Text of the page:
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Poland refuses to recognise Putin’s annexation of Ukrainian regions: deputy FM

30.09.2022 23:45
A Polish deputy foreign minister has said that Poland refuses to recognise Vladimir Putin’s annexation of four Ukrainian regions as “incompatible with the norms of international law.”
Marcin Przydacz
Marcin PrzydaczPAP/Marcin Obara

Marcin Przydacz made the statement in an interview with Polish state news agency PAP on Friday.

Earlier in the day, Russian President Putin signed documents to incorporate four regions of Ukraine into Russia at a televised ceremony in the Kremlin.

The move came after Russia held what it called referendums in occupied areas of Ukraine and declared the annexation of the Donetsk, Luhansk, Zaporizhzhia and Kherson regions.

'Poland refuses to recognise' Putin's annexation of Ukrainian territory

Commenting on Putin’s decision, the Polish deputy foreign minister said: “Poland refuses to recognise this sort of action, because it lacks any factual or legal basis, and is extremely incompatible with the norms of international law.” 

Przydacz stressed that “most countries have taken a similar stance,” adding that in the present situation, it is vital that Poland “continue its current policy of support to Ukraine.” 

“Ukraine is entitled to defend its sovereignty and independence,” he added.  

Putin 'will be seeking to continue his aggressive policy'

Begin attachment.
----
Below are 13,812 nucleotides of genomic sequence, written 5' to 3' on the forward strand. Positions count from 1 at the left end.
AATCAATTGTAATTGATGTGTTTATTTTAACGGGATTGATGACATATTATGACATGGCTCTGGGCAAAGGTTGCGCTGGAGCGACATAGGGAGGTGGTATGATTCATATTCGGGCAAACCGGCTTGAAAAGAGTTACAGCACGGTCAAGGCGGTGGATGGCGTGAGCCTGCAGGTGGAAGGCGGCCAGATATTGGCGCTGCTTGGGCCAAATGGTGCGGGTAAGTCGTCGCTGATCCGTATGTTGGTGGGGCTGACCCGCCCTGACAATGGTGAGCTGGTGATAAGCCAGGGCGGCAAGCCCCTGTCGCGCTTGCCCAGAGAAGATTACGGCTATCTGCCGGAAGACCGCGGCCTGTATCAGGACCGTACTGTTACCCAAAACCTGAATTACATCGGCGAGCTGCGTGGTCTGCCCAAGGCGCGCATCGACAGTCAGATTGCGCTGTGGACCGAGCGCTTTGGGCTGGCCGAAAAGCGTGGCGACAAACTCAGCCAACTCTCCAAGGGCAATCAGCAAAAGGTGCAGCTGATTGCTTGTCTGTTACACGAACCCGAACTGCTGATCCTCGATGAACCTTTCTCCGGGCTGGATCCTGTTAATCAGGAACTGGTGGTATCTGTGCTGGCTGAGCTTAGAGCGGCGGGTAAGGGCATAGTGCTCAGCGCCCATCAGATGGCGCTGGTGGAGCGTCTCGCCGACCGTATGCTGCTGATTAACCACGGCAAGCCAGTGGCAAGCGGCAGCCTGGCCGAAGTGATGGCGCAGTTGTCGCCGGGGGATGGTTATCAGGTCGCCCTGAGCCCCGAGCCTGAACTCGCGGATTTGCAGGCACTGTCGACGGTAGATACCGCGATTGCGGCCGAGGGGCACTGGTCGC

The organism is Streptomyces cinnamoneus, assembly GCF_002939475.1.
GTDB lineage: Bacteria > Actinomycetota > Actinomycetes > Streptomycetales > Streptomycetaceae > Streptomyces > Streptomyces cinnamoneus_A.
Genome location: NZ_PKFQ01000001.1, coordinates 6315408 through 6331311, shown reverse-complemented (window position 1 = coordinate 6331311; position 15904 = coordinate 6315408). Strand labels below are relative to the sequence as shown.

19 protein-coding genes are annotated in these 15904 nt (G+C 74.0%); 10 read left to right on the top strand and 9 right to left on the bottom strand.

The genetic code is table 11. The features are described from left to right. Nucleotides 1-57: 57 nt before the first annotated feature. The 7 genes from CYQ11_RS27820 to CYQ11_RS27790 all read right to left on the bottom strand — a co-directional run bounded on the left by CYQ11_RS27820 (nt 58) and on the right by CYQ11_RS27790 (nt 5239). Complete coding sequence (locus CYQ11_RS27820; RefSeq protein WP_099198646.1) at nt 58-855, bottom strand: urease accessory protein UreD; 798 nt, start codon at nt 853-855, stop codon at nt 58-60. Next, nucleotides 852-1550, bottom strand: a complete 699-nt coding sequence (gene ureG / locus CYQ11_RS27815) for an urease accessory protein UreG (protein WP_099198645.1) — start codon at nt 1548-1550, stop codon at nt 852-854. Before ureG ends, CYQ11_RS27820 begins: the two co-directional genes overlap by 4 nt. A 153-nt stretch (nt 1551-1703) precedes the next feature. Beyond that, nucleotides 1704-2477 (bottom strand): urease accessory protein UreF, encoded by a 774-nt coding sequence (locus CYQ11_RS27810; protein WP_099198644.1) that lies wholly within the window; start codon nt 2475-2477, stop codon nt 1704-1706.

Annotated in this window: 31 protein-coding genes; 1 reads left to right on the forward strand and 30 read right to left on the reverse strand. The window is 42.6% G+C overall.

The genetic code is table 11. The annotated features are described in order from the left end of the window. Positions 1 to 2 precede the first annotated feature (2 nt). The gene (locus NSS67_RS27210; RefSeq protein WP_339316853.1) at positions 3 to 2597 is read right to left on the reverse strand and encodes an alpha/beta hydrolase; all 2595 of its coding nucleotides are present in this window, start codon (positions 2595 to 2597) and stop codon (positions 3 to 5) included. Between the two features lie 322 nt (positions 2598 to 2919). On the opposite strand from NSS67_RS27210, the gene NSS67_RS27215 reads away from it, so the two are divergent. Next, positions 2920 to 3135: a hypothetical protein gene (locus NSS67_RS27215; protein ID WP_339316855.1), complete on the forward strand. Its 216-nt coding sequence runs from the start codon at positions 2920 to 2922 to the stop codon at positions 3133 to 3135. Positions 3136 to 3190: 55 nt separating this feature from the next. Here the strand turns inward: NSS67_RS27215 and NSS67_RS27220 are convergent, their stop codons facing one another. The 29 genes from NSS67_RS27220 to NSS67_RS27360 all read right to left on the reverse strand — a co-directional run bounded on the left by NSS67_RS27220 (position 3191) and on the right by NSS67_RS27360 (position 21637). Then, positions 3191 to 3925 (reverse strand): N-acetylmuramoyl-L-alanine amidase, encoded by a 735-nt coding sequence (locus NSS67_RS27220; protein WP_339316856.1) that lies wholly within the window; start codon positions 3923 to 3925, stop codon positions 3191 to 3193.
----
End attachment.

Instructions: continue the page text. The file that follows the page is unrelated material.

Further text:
Przydacz warned: “Vladimir Putin doesn’t give any consideration to the interests of smaller countries, such as Ukraine, he has much contempt for the norms of international law and the world order, and so he will be seeking to continue his aggressive policy, to stoke anxiety and sow fears of a further escalation, both in Western Europe and in the countries of the region.”

“And he’ll be looking to exploit anxiety about nuclear war,” the Polish deputy foreign minister added.

'Catastrophic consequences for Russia' if Putin uses nuclear weapons in Ukraine

According to Przydacz, Putin’s nuclear threats must be treated “responsibly and seriously,” but “they must not make us abandon our policy.” 

He stressed: “If Vladimir Putin succeeds today in intimidating the Western world with his threats of using nuclear weapons, then he will soon want to dominate not only Ukraine, but also other countries, by wielding this threat of deploying weapons of mass destruction.”

Przydacz said that “the stance of allied countries and the US” was "of key importance in this matter."

He quoted the words of US National Security Advisor Jake Sullivan, who said last Sunday that “there will be catastrophic consequences for Russia” if Putin uses nuclear weapons in Ukraine, and that “the United States will respond decisively, alongside our allies and partners.

EU leaders, OSCE condemn 'illegal annexation'

Meanwhile, the 27 European Union national leaders condemned the Kremlin’s annexation of four Ukrainian regions in a joint declaration on Friday. 

They said: “We firmly reject and unequivocally condemn the illegal annexation by Russia of Ukraine's Donetsk, Luhansk, Zaporizhzhia and Kherson regions.”

European Commission President Ursula von der Leyen said in a tweet: “All territories illegally occupied by Russian invaders are Ukrainian land and will always be part of this sovereign nation.”

The Organisation for Security and Cooperation in Europe (OSCE), led by Poland’s Foreign Minister Zbigniew Rau as its current Chairman-in-Office, condemned “the Russian Federation’s illegal annexation of territory in the Donetsk, Luhansk, Zaporizhzhia and Kherson oblasts of Ukraine, as well as the continued occupation of Crimea,” the PAP news agency reported.       

Friday was day 219 of the Russian invasion of Ukraine.


Source: PAP, consilium.europa.eu, osce.org, euronews.com, bbc.com